#FacingTheIssues : To Bare or Not To Bare…That Is The Question
#FacingTheIssues: To Bare or Not To Bare…That Is The Question
“How do you deal with body image insecurities during the summer months?”
During the summer, most of us wear less clothing. Warm weather = shorts, sundresses and bathing suits.
This seasonal change in wardrobe that so many people look forward to can be really challenging for cancer survivors.
Changes in your body, such as mastectomy, breast reconstruction and limb amputation, become more obvious.
Scars from ports or biopsies that were hidden under high collar shirts are now visible.
Wigs can often be cumbersome and hot, as well as downright impossible to wear in the pool or ocean. Skin pigment may have changed, or you may have lost or gained a significant amount of weight.
Since many people are not always familiar with these changes, their curious looks and questions may make you feel different and afraid to expose yourself.
But, there is no reason that you shouldn’t be able to enjoy the summer with your new body!
Here are some tips for dealing with body image insecurity during the summer months!
Be kind to yourself. This is new territory for you and it’s ok to feel nervous, self-conscious, etc.
At the same time, try not to let cancer interfere with doing the things you enjoy the most.
Practice in front of a mirror with multiple options. You may have always worn bikinis before, but one pieces or tankinis may be better options for you now.
Being smart in the sun and skin cancer prevention awareness has lead to the development of lines of summer clothes and swimsuits that cover more of your body (and have the bonus of protecting you from the sun’s harmful rays).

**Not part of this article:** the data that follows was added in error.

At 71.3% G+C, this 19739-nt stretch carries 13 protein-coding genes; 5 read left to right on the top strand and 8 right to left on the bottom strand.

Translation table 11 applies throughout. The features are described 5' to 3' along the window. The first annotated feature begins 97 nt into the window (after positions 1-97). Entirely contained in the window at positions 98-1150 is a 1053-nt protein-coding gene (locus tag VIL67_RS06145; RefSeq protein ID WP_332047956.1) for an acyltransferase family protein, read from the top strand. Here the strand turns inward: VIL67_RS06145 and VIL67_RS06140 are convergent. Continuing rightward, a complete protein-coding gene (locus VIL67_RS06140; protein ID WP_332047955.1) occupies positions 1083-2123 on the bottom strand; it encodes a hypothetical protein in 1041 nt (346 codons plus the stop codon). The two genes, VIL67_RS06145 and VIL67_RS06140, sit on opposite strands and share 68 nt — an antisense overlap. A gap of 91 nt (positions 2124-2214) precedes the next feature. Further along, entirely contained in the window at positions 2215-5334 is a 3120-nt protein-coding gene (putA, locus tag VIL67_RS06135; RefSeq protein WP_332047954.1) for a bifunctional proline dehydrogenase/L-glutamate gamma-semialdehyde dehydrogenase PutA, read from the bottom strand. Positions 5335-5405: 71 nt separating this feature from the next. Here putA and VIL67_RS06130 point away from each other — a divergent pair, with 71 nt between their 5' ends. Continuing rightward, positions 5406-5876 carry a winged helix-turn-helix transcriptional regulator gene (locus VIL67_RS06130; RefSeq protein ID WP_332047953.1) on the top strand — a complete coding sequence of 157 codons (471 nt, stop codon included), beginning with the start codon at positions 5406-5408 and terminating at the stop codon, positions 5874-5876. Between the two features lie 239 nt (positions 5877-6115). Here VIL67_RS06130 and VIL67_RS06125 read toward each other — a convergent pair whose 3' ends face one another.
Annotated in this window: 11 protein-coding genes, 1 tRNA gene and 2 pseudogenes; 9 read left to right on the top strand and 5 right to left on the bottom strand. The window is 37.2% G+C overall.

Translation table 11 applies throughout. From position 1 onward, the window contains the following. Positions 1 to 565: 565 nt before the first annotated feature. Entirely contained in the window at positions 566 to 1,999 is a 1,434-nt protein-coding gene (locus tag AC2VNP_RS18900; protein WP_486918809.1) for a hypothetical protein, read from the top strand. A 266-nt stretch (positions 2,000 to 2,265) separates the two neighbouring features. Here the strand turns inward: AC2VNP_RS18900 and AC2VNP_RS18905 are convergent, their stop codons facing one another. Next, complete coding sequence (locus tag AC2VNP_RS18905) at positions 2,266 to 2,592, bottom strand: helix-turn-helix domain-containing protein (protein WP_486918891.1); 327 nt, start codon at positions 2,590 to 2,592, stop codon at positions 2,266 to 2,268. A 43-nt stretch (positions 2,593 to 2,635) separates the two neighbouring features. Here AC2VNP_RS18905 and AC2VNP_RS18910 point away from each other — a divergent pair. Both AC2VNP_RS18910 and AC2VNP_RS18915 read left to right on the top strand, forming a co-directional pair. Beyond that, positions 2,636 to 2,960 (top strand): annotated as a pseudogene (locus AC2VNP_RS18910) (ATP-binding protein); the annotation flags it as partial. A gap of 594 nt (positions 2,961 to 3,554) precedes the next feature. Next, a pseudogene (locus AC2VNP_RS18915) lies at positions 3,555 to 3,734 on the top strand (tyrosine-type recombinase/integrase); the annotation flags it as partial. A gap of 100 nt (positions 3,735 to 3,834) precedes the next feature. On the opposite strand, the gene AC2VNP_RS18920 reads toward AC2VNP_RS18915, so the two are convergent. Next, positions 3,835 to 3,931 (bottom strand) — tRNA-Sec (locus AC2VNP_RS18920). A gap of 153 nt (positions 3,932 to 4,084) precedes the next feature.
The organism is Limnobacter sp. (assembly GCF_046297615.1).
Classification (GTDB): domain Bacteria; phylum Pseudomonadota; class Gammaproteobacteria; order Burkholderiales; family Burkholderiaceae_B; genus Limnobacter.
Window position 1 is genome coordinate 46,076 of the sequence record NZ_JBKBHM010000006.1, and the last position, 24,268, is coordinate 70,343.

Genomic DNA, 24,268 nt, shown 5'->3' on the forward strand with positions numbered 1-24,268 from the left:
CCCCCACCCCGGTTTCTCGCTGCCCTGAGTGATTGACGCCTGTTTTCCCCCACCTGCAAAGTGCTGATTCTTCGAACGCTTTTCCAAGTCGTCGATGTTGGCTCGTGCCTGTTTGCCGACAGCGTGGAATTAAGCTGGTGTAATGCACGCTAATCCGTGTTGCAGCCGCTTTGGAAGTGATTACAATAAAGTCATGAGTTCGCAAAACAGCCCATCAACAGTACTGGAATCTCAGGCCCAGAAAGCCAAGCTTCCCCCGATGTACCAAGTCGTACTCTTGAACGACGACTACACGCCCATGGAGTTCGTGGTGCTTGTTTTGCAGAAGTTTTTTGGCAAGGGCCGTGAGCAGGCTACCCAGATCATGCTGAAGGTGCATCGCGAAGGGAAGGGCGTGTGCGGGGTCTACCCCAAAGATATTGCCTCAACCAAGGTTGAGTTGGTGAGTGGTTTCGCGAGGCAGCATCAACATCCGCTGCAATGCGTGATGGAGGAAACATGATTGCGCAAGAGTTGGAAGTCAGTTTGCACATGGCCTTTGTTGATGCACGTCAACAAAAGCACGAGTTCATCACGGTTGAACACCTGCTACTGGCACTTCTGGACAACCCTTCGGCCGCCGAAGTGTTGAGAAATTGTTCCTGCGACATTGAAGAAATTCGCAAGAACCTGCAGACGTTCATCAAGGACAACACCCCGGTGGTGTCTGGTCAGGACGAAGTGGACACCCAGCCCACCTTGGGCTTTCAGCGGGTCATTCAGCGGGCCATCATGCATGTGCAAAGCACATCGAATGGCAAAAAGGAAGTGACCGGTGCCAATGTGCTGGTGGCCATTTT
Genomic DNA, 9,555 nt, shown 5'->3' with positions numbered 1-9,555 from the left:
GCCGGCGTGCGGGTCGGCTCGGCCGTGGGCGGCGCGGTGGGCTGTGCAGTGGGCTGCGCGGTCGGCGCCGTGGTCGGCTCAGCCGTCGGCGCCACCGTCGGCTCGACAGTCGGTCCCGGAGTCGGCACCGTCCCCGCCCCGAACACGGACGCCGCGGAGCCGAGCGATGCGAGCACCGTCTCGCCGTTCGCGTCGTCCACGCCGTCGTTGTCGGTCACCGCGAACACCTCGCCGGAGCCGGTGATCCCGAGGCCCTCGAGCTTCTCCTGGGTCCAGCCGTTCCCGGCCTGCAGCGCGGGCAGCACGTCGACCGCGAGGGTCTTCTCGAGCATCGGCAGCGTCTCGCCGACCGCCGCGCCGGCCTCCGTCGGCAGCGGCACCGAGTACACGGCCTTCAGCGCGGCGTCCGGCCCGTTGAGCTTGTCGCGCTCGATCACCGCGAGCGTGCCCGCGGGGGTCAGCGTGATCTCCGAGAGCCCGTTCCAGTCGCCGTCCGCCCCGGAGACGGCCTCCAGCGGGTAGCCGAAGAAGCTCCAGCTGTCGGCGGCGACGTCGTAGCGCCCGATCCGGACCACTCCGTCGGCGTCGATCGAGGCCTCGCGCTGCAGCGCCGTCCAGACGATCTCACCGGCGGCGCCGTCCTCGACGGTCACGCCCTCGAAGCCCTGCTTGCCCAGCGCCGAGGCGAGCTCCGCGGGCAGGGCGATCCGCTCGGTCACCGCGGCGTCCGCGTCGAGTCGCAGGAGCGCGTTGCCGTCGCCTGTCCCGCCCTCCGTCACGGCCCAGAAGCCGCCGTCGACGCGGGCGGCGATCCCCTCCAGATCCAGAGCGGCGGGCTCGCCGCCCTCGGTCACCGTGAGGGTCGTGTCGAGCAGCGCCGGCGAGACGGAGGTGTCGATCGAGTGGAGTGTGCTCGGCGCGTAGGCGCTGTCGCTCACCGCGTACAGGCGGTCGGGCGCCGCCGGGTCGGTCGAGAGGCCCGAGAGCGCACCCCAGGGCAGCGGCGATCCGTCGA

Have your first outings in more private places with close friends and family. The first time you wear your new suit doesn’t need to be on a crowded beach.
The first time you wear shorts with your prosthetic leg doesn’t need to be a Saturday afternoon at a crowded mall.
Ask friends to hold a small gathering at a backyard pool or intimate restaurant to allow yourself to get comfortable.
Role-play answering questions. Kids will stare. Friends that you only see in the summer will wonder what happened. Strangers will ask.
Most of this is just human nature and people don’t mean to hurt you. Come up with a few sentences that allow you to share a brief summary of your circumstances and then take the conversation in a non-cancer direction that feels right to you.
“I was diagnosed with colon cancer over the winter. It has been hard but I have had a lot of support. I am so happy to be able to enjoy this beautiful weather. Do you have any special plans this summer?”
Remember that you are in good company. You are not the only one with body image insecurities. Many people, cancer survivors and non-survivors alike, feel unsure about parts of their bodies.
Whether it is body weight, hair growth, etc., everyone has their insecurities, so don’t let yours stop you from enjoying the things you love with the people you love in the season we all love.
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